Letter to Ellen Nussey, dated Swarcliffe, Harrogate, 30 June 1839
Henry H. Bonnell Collection, bequest of Helen Safford Bonnell, 1969
Brontë spent a few months during the summer of 1839 caring for what she called the “riotous, perverse, unmanageable cubs” of the Sidgwick family. Not only did she detest the work, she felt awkwardly marginal within the family circle. She was so ill at ease that she preferred to write this letter (to her close friend Ellen) in pencil rather than venture into the drawing room to procure some ink.
My dearest Ellen
I am writing a letter to you with pencil because I cannot just now procure ink without going into the drawing-room – where I do not wish to go. I only received your letter yesterday for we are not now residing at Stonegappe – but at Swarcliffe a summer residence of Mr Greenwood’s Mrs Sidgwick’s father – it is near Harrogate – & Ripon – a beautiful place in a beautiful country – rich and agricultural –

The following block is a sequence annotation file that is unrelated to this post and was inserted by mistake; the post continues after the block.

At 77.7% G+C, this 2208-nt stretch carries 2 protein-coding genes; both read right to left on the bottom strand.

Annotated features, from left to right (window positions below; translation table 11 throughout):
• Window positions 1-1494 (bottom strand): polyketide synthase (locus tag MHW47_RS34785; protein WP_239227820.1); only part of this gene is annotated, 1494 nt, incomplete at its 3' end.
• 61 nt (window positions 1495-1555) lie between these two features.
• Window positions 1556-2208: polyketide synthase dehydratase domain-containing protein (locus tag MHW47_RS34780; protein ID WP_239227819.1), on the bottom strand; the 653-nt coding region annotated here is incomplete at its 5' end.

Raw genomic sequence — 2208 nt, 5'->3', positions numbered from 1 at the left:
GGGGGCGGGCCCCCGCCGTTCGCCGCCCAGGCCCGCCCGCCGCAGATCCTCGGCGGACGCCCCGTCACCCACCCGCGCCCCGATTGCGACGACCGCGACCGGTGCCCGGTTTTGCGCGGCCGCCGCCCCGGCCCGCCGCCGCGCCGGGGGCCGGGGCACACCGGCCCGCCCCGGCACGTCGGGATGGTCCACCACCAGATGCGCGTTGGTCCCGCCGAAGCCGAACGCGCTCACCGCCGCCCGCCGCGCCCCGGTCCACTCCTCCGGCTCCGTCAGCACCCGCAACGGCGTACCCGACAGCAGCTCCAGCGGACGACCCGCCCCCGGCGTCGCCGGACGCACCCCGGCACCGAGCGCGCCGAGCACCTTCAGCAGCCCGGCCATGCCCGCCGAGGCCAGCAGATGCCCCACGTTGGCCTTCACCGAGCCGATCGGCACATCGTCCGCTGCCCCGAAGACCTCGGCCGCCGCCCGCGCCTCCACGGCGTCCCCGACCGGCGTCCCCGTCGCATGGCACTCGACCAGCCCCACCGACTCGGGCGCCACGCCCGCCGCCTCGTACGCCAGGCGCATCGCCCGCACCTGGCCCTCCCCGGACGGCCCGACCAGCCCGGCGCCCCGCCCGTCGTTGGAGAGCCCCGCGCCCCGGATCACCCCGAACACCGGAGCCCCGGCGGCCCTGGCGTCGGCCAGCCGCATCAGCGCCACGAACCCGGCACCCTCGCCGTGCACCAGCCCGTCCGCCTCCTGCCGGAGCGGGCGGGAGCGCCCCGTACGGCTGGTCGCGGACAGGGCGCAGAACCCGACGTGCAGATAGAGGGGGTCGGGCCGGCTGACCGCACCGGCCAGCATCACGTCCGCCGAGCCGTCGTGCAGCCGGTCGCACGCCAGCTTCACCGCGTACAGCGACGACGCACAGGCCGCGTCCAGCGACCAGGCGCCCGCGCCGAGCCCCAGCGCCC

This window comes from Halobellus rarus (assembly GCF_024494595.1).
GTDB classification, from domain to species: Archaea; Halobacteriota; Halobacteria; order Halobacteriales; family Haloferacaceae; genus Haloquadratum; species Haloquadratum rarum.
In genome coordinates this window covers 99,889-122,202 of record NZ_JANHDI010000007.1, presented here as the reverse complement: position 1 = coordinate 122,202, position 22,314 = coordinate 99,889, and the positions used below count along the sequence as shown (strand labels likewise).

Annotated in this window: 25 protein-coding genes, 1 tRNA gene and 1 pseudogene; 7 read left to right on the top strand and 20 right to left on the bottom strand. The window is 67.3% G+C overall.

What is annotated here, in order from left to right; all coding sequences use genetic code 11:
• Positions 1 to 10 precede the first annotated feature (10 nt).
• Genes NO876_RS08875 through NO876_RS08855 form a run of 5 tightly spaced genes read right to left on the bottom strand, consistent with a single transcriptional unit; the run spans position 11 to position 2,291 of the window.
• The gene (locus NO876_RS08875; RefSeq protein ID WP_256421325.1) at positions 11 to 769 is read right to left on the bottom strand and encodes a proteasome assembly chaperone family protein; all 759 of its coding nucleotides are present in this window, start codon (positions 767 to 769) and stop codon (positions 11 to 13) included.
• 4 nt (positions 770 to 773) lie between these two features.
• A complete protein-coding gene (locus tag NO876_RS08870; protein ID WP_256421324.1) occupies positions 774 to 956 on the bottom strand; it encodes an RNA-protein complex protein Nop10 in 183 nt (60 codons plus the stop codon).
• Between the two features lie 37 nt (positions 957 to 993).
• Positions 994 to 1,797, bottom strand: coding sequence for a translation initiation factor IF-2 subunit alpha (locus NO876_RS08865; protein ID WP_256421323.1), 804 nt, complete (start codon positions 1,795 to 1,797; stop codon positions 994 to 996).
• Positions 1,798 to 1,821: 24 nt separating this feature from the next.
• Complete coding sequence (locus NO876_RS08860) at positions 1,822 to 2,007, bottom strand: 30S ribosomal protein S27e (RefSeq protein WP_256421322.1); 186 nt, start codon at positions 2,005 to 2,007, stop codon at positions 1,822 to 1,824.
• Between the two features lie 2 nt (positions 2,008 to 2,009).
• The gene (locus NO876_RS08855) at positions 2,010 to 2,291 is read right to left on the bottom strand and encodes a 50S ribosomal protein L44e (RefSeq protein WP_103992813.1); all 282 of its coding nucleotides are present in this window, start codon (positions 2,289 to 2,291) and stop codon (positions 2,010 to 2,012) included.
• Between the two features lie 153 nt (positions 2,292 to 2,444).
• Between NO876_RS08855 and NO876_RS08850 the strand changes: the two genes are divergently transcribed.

I should have written to you long since – and told you every detail of the utterly new scene into which I have lately been cast – had I not been daily expecting a letter from yourself – and wondering and lamenting that you did not write for you will remember it was your turn. I must not bother you too much with my sorrows Ellen, of which I fear you have heard an exaggerated account – if you were near me perhaps I might be tempted to tell you all – to grow egotistical and pour out the long history of a Private Governesse’s trials and crosses in her first Situation – As it is I will